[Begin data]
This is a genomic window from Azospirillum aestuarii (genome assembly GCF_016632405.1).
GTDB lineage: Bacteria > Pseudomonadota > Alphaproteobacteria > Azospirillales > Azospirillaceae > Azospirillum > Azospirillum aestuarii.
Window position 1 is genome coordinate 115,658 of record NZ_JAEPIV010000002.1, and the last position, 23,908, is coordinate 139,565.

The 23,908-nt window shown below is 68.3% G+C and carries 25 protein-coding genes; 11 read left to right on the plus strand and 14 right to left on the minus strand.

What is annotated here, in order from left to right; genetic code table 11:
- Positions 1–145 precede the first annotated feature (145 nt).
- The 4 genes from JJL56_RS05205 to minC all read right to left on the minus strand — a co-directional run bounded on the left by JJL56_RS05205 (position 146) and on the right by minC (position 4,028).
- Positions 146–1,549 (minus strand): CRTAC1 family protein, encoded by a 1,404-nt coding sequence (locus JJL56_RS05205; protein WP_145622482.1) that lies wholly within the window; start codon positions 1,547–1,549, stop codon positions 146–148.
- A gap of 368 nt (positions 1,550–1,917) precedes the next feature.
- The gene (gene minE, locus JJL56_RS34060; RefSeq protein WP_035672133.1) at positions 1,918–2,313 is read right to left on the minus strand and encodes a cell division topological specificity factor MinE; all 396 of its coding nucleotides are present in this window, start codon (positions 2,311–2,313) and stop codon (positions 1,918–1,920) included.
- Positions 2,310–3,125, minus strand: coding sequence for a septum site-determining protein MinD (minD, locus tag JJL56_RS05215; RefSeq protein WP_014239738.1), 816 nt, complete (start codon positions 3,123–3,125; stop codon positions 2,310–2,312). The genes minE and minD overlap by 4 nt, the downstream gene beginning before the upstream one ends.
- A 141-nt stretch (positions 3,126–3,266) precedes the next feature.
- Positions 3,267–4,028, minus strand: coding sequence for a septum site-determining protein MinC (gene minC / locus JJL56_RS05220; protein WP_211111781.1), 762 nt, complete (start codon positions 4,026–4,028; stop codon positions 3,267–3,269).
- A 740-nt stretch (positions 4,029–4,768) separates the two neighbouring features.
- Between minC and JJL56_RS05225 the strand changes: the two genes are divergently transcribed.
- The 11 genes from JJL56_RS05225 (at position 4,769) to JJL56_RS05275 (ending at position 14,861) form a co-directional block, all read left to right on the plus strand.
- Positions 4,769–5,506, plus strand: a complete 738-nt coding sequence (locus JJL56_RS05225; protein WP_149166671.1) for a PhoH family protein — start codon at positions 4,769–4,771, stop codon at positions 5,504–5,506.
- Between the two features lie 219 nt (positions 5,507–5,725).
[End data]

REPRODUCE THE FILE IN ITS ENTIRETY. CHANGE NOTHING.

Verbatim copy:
This is a genomic window from Azospirillum aestuarii (genome assembly GCF_016632405.1).
GTDB lineage: Bacteria > Pseudomonadota > Alphaproteobacteria > Azospirillales > Azospirillaceae > Azospirillum > Azospirillum aestuarii.
Window position 1 is genome coordinate 115,658 of record NZ_JAEPIV010000002.1, and the last position, 23,908, is coordinate 139,565.

The 23,908-nt window shown below is 68.3% G+C and carries 25 protein-coding genes; 11 read left to right on the plus strand and 14 right to left on the minus strand.

What is annotated here, in order from left to right; genetic code table 11:
- Positions 1–145 precede the first annotated feature (145 nt).
- The 4 genes from JJL56_RS05205 to minC all read right to left on the minus strand — a co-directional run bounded on the left by JJL56_RS05205 (position 146) and on the right by minC (position 4,028).
- Positions 146–1,549 (minus strand): CRTAC1 family protein, encoded by a 1,404-nt coding sequence (locus JJL56_RS05205; protein WP_145622482.1) that lies wholly within the window; start codon positions 1,547–1,549, stop codon positions 146–148.
- A gap of 368 nt (positions 1,550–1,917) precedes the next feature.
- The gene (gene minE, locus JJL56_RS34060; RefSeq protein WP_035672133.1) at positions 1,918–2,313 is read right to left on the minus strand and encodes a cell division topological specificity factor MinE; all 396 of its coding nucleotides are present in this window, start codon (positions 2,311–2,313) and stop codon (positions 1,918–1,920) included.
- Positions 2,310–3,125, minus strand: coding sequence for a septum site-determining protein MinD (minD, locus tag JJL56_RS05215; RefSeq protein WP_014239738.1), 816 nt, complete (start codon positions 3,123–3,125; stop codon positions 2,310–2,312). The genes minE and minD overlap by 4 nt, the downstream gene beginning before the upstream one ends.
- A 141-nt stretch (positions 3,126–3,266) precedes the next feature.
- Positions 3,267–4,028, minus strand: coding sequence for a septum site-determining protein MinC (gene minC / locus JJL56_RS05220; protein WP_211111781.1), 762 nt, complete (start codon positions 4,026–4,028; stop codon positions 3,267–3,269).
- A 740-nt stretch (positions 4,029–4,768) separates the two neighbouring features.
- Between minC and JJL56_RS05225 the strand changes: the two genes are divergently transcribed.
- The 11 genes from JJL56_RS05225 (at position 4,769) to JJL56_RS05275 (ending at position 14,861) form a co-directional block, all read left to right on the plus strand.
- Positions 4,769–5,506, plus strand: a complete 738-nt coding sequence (locus JJL56_RS05225; protein WP_149166671.1) for a PhoH family protein — start codon at positions 4,769–4,771, stop codon at positions 5,504–5,506.
- Between the two features lie 219 nt (positions 5,507–5,725).